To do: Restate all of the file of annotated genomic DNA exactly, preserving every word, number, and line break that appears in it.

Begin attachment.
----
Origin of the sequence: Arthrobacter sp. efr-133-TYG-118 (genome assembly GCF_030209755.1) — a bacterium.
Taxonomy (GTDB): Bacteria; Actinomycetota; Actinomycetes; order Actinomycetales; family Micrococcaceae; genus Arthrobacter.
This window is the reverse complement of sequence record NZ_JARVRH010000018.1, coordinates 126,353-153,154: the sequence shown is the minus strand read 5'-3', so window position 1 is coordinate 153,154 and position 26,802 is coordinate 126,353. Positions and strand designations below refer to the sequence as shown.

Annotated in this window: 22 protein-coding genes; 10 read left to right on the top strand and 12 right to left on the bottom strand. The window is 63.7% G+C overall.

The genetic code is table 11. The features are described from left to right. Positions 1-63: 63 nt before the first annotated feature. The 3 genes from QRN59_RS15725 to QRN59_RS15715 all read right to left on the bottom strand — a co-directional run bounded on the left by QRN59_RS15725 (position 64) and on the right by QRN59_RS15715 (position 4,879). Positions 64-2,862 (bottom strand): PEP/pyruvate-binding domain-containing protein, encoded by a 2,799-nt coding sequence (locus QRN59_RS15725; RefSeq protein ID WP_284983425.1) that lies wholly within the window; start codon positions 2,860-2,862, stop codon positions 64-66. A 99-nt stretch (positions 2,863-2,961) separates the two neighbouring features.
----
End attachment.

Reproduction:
Origin of the sequence: Arthrobacter sp. efr-133-TYG-118 (genome assembly GCF_030209755.1) — a bacterium.
Taxonomy (GTDB): Bacteria; Actinomycetota; Actinomycetes; order Actinomycetales; family Micrococcaceae; genus Arthrobacter.
This window is the reverse complement of sequence record NZ_JARVRH010000018.1, coordinates 126,353-153,154: the sequence shown is the minus strand read 5'-3', so window position 1 is coordinate 153,154 and position 26,802 is coordinate 126,353. Positions and strand designations below refer to the sequence as shown.

Annotated in this window: 22 protein-coding genes; 10 read left to right on the top strand and 12 right to left on the bottom strand. The window is 63.7% G+C overall.

The genetic code is table 11. The features are described from left to right. Positions 1-63: 63 nt before the first annotated feature. The 3 genes from QRN59_RS15725 to QRN59_RS15715 all read right to left on the bottom strand — a co-directional run bounded on the left by QRN59_RS15725 (position 64) and on the right by QRN59_RS15715 (position 4,879). Positions 64-2,862 (bottom strand): PEP/pyruvate-binding domain-containing protein, encoded by a 2,799-nt coding sequence (locus QRN59_RS15725; RefSeq protein ID WP_284983425.1) that lies wholly within the window; start codon positions 2,860-2,862, stop codon positions 64-66. A 99-nt stretch (positions 2,863-2,961) separates the two neighbouring features.